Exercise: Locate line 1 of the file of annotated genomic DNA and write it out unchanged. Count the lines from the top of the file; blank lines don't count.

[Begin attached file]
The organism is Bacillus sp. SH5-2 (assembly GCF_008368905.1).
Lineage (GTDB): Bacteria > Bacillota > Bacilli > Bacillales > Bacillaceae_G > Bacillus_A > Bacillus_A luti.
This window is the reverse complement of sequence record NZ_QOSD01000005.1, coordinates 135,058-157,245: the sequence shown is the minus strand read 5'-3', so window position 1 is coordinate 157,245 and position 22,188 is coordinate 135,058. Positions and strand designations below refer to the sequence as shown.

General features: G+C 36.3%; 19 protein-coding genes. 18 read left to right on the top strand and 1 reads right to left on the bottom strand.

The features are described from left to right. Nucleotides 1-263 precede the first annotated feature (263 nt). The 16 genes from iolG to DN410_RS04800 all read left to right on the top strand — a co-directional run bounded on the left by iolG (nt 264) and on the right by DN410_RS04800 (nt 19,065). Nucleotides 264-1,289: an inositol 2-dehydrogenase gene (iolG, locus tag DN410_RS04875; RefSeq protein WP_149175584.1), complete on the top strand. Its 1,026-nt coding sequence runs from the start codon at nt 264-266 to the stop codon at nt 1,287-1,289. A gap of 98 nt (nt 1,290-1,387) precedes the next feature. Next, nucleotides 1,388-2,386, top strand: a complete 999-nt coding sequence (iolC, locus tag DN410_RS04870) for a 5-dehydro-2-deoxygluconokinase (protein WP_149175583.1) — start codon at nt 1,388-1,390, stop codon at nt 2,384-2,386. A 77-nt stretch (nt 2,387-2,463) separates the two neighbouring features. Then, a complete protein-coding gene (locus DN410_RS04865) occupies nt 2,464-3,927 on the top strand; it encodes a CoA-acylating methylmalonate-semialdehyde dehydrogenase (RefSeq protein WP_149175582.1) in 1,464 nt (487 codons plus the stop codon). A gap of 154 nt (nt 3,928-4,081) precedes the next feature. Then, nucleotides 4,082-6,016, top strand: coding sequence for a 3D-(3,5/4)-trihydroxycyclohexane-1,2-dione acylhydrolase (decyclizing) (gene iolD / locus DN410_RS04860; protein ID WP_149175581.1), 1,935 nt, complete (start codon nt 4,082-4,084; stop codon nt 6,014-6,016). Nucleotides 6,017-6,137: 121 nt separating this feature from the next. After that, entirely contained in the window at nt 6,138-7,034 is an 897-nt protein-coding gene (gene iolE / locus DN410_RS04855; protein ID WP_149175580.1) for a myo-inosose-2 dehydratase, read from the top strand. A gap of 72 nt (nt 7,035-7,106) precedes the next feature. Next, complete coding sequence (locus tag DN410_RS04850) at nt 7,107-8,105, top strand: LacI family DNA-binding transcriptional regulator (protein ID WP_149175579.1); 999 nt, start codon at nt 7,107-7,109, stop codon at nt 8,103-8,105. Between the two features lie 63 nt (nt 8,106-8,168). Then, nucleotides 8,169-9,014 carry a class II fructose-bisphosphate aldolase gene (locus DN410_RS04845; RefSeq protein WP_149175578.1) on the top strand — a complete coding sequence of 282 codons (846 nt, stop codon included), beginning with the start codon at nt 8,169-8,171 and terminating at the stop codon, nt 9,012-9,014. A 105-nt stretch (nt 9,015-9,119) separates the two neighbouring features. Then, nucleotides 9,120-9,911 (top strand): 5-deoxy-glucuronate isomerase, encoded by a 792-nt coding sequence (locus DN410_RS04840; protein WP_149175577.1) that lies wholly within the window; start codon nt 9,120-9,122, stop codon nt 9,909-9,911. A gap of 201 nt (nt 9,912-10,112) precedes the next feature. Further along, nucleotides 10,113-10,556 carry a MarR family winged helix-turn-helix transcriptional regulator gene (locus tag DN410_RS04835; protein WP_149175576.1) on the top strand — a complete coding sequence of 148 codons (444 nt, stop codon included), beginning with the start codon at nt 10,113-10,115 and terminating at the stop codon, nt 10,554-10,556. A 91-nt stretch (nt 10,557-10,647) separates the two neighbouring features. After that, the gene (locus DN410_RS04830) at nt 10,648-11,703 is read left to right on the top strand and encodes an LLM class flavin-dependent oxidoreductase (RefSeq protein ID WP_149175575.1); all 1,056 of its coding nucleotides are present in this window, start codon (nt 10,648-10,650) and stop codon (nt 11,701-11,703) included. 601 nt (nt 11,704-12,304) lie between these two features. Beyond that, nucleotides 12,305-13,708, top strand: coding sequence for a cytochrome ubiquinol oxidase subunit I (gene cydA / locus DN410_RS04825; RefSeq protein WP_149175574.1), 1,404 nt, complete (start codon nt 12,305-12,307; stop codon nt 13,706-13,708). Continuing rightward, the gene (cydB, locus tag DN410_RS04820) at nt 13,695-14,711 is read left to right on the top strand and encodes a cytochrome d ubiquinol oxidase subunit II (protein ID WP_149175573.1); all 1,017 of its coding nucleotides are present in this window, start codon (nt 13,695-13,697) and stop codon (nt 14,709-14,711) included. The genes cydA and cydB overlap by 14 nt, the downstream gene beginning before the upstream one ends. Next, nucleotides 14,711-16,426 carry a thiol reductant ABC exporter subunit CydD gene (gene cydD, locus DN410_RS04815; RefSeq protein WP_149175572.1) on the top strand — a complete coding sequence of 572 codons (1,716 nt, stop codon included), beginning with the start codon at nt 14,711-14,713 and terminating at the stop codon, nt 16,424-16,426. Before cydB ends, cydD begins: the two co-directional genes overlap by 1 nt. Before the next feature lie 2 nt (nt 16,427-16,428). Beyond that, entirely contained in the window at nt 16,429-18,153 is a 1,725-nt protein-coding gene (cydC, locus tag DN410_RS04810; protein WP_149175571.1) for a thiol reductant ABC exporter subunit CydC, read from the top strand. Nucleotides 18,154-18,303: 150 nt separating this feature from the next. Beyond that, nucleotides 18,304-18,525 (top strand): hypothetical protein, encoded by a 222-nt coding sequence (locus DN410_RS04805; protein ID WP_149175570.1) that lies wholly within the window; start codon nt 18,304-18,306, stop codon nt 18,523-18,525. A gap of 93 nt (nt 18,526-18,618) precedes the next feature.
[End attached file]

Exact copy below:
The organism is Bacillus sp. SH5-2 (assembly GCF_008368905.1).